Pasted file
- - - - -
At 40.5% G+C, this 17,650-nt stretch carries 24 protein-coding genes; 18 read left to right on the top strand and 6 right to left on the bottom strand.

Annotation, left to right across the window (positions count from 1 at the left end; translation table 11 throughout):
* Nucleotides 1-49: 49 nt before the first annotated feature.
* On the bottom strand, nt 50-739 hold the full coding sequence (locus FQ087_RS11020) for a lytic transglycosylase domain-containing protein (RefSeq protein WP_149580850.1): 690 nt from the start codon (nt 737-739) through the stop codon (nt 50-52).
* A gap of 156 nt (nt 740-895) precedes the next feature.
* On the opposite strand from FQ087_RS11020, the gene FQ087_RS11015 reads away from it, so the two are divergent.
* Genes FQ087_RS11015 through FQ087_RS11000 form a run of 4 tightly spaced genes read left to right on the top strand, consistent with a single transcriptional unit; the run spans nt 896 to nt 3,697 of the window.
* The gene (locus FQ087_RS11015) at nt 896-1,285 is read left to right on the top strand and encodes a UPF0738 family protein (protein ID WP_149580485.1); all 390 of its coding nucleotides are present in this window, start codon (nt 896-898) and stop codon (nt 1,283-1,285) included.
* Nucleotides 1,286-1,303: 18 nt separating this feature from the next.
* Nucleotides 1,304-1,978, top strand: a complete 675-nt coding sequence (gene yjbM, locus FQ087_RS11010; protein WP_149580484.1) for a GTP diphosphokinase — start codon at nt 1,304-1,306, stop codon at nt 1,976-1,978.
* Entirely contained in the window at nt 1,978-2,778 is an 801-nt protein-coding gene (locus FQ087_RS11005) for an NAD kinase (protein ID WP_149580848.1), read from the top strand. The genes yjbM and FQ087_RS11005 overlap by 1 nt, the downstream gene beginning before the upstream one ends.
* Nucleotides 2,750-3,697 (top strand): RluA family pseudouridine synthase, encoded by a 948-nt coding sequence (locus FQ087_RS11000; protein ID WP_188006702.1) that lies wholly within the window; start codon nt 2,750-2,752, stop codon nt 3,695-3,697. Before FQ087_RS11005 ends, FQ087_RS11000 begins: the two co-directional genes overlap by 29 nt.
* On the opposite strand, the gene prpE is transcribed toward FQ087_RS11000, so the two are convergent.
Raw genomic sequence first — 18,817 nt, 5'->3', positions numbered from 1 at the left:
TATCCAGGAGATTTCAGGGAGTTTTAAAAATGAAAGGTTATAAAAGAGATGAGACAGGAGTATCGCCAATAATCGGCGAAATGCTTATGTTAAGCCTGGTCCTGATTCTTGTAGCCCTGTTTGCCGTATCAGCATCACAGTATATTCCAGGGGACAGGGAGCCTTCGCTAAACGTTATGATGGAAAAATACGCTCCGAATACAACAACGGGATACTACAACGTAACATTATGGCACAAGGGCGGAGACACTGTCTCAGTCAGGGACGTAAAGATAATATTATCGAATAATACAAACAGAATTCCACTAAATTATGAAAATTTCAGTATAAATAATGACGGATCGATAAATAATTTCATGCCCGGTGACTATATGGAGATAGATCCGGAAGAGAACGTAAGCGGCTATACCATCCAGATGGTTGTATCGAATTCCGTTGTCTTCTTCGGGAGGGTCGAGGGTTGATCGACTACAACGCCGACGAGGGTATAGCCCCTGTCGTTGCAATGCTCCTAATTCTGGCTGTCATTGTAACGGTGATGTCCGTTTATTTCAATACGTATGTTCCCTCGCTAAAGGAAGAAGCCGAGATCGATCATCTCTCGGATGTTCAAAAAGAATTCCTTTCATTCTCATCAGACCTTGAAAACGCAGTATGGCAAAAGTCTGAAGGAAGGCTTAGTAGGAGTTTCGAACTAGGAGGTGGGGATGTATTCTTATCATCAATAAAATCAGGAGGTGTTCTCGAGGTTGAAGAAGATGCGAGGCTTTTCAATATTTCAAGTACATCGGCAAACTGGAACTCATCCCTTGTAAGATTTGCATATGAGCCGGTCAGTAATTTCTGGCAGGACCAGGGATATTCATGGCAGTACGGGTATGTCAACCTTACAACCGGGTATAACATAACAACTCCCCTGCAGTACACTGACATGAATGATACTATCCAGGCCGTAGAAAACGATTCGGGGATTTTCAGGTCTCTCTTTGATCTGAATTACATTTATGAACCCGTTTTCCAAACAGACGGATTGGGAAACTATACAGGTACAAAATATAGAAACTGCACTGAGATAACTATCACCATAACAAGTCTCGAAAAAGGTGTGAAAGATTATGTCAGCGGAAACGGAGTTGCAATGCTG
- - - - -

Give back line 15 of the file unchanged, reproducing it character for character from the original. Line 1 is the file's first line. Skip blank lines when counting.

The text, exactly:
TATCCAGGAGATTTCAGGGAGTTTTAAAAATGAAAGGTTATAAAAGAGATGAGACAGGAGTATCGCCAATAATCGGCGAAATGCTTATGTTAAGCCTGGTCCTGATTCTTGTAGCCCTGTTTGCCGTATCAGCATCACAGTATATTCCAGGGGACAGGGAGCCTTCGCTAAACGTTATGATGGAAAAATACGCTCCGAATACAACAACGGGATACTACAACGTAACATTATGGCACAAGGGCGGAGACACTGTCTCAGTCAGGGACGTAAAGATAATATTATCGAATAATACAAACAGAATTCCACTAAATTATGAAAATTTCAGTATAAATAATGACGGATCGATAAATAATTTCATGCCCGGTGACTATATGGAGATAGATCCGGAAGAGAACGTAAGCGGCTATACCATCCAGATGGTTGTATCGAATTCCGTTGTCTTCTTCGGGAGGGTCGAGGGTTGATCGACTACAACGCCGACGAGGGTATAGCCCCTGTCGTTGCAATGCTCCTAATTCTGGCTGTCATTGTAACGGTGATGTCCGTTTATTTCAATACGTATGTTCCCTCGCTAAAGGAAGAAGCCGAGATCGATCATCTCTCGGATGTTCAAAAAGAATTCCTTTCATTCTCATCAGACCTTGAAAACGCAGTATGGCAAAAGTCTGAAGGAAGGCTTAGTAGGAGTTTCGAACTAGGAGGTGGGGATGTATTCTTATCATCAATAAAATCAGGAGGTGTTCTCGAGGTTGAAGAAGATGCGAGGCTTTTCAATATTTCAAGTACATCGGCAAACTGGAACTCATCCCTTGTAAGATTTGCATATGAGCCGGTCAGTAATTTCTGGCAGGACCAGGGATATTCATGGCAGTACGGGTATGTCAACCTTACAACCGGGTATAACATAACAACTCCCCTGCAGTACACTGACATGAATGATACTATCCAGGCCGTAGAAAACGATTCGGGGATTTTCAGGTCTCTCTTTGATCTGAATTACATTTATGAACCCGTTTTCCAAACAGACGGATTGGGAAACTATACAGGTACAAAATATAGAAACTGCACTGAGATAACTATCACCATAACAAGTCTCGAAAAAGGTGTGAAAGATTATGTCAGCGGAAACGGAGTTGCAATGCTG